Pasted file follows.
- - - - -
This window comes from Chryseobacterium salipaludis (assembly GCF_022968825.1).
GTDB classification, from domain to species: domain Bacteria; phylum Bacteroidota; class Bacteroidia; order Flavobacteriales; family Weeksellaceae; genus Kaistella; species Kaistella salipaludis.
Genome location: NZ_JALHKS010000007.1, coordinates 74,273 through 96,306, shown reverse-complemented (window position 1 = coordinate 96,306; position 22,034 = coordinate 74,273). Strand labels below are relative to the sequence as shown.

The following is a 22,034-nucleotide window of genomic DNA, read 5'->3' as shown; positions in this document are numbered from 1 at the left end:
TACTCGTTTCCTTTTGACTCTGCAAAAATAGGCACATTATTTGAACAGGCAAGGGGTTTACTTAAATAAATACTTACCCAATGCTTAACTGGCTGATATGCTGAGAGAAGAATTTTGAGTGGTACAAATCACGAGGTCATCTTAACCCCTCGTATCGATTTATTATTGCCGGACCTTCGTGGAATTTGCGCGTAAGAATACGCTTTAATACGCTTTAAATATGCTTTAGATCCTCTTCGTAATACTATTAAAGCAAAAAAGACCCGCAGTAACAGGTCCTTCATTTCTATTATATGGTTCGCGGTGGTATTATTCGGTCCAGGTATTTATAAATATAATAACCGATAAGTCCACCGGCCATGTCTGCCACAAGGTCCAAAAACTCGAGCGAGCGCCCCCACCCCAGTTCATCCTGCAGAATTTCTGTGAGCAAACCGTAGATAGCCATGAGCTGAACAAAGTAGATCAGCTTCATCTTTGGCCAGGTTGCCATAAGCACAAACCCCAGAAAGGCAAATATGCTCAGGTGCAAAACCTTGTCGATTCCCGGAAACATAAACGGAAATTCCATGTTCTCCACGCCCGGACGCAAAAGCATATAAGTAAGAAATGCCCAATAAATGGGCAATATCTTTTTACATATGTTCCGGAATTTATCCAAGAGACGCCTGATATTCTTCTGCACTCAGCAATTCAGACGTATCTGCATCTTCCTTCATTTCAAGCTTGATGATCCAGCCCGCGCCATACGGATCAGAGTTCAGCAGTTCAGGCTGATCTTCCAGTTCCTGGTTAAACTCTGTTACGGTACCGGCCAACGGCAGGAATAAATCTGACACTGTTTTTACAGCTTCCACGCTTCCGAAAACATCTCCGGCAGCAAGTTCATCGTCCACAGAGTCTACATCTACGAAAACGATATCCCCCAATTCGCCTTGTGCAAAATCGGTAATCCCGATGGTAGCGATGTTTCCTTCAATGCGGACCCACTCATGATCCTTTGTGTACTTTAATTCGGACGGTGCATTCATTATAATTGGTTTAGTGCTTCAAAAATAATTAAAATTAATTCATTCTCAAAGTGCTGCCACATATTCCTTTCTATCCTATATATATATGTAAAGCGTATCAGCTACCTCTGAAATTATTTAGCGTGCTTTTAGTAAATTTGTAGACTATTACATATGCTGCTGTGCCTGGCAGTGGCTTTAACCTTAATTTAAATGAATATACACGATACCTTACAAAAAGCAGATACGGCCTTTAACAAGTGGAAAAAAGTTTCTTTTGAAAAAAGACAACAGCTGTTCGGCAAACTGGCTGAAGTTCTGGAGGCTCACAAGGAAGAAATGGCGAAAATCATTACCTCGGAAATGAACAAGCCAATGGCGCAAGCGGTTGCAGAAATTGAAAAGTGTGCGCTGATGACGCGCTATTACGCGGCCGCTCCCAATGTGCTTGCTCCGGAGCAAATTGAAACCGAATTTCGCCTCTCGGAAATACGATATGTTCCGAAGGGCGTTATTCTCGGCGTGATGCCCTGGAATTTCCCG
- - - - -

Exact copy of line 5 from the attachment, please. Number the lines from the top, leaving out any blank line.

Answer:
TACTCGTTTCCTTTTGACTCTGCAAAAATAGGCACATTATTTGAACAGGCAAGGGGTTTACTTAAATAAATACTTACCCAATGCTTAACTGGCTGATATGCTGAGAGAAGAATTTTGAGTGGTACAAATCACGAGGTCATCTTAACCCCTCGTATCGATTTATTATTGCCGGACCTTCGTGGAATTTGCGCGTAAGAATACGCTTTAATACGCTTTAAATATGCTTTAGATCCTCTTCGTAATACTATTAAAGCAAAAAAGACCCGCAGTAACAGGTCCTTCATTTCTATTATATGGTTCGCGGTGGTATTATTCGGTCCAGGTATTTATAAATATAATAACCGATAAGTCCACCGGCCATGTCTGCCACAAGGTCCAAAAACTCGAGCGAGCGCCCCCACCCCAGTTCATCCTGCAGAATTTCTGTGAGCAAACCGTAGATAGCCATGAGCTGAACAAAGTAGATCAGCTTCATCTTTGGCCAGGTTGCCATAAGCACAAACCCCAGAAAGGCAAATATGCTCAGGTGCAAAACCTTGTCGATTCCCGGAAACATAAACGGAAATTCCATGTTCTCCACGCCCGGACGCAAAAGCATATAAGTAAGAAATGCCCAATAAATGGGCAATATCTTTTTACATATGTTCCGGAATTTATCCAAGAGACGCCTGATATTCTTCTGCACTCAGCAATTCAGACGTATCTGCATCTTCCTTCATTTCAAGCTTGATGATCCAGCCCGCGCCATACGGATCAGAGTTCAGCAGTTCAGGCTGATCTTCCAGTTCCTGGTTAAACTCTGTTACGGTACCGGCCAACGGCAGGAATAAATCTGACACTGTTTTTACAGCTTCCACGCTTCCGAAAACATCTCCGGCAGCAAGTTCATCGTCCACAGAGTCTACATCTACGAAAACGATATCCCCCAATTCGCCTTGTGCAAAATCGGTAATCCCGATGGTAGCGATGTTTCCTTCAATGCGGACCCACTCATGATCCTTTGTGTACTTTAATTCGGACGGTGCATTCATTATAATTGGTTTAGTGCTTCAAAAATAATTAAAATTAATTCATTCTCAAAGTGCTGCCACATATTCCTTTCTATCCTATATATATATGTAAAGCGTATCAGCTACCTCTGAAATTATTTAGCGTGCTTTTAGTAAATTTGTAGACTATTACATATGCTGCTGTGCCTGGCAGTGGCTTTAACCTTAATTTAAATGAATATACACGATACCTTACAAAAAGCAGATACGGCCTTTAACAAGTGGAAAAAAGTTTCTTTTGAAAAAAGACAACAGCTGTTCGGCAAACTGGCTGAAGTTCTGGAGGCTCACAAGGAAGAAATGGCGAAAATCATTACCTCGGAAATGAACAAGCCAATGGCGCAAGCGGTTGCAGAAATTGAAAAGTGTGCGCTGATGACGCGCTATTACGCGGCCGCTCCCAATGTGCTTGCTCCGGAGCAAATTGAAACCGAATTTCGCCTCTCGGAAATACGATATGTTCCGAAGGGCGTTATTCTCGGCGTGATGCCCTGGAATTTCCCG